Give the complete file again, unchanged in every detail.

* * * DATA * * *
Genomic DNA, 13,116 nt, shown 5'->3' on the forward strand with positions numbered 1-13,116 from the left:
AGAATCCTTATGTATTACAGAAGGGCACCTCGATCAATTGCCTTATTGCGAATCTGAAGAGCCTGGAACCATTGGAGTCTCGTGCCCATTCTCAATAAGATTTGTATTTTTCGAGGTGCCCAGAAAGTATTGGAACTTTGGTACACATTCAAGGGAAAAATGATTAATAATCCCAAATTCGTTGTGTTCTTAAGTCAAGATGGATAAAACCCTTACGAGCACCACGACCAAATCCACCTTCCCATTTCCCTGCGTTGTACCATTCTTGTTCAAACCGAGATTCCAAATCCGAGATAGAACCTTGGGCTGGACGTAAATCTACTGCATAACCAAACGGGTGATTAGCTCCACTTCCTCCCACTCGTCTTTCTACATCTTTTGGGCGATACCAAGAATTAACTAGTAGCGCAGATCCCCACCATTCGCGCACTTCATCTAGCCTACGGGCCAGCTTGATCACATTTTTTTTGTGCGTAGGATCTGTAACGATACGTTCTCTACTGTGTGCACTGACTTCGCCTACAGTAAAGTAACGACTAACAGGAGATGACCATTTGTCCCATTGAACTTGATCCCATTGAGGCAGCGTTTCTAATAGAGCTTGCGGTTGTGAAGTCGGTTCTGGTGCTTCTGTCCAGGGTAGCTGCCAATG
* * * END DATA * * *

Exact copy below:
Genomic DNA, 13,116 nt, shown 5'->3' on the forward strand with positions numbered 1-13,116 from the left:
AGAATCCTTATGTATTACAGAAGGGCACCTCGATCAATTGCCTTATTGCGAATCTGAAGAGCCTGGAACCATTGGAGTCTCGTGCCCATTCTCAATAAGATTTGTATTTTTCGAGGTGCCCAGAAAGTATTGGAACTTTGGTACACATTCAAGGGAAAAATGATTAATAATCCCAAATTCGTTGTGTTCTTAAGTCAAGATGGATAAAACCCTTACGAGCACCACGACCAAATCCACCTTCCCATTTCCCTGCGTTGTACCATTCTTGTTCAAACCGAGATTCCAAATCCGAGATAGAACCTTGGGCTGGACGTAAATCTACTGCATAACCAAACGGGTGATTAGCTCCACTTCCTCCCACTCGTCTTTCTACATCTTTTGGGCGATACCAAGAATTAACTAGTAGCGCAGATCCCCACCATTCGCGCACTTCATCTAGCCTACGGGCCAGCTTGATCACATTTTTTTTGTGCGTAGGATCTGTAACGATACGTTCTCTACTGTGTGCACTGACTTCGCCTACAGTAAAGTAACGACTAACAGGAGATGACCATTTGTCCCATTGAACTTGATCCCATTGAGGCAGCGTTTCTAATAGAGCTTGCGGTTGTGAAGTCGGTTCTGGTGCTTCTGTCCAGGGTAGCTGCCAATG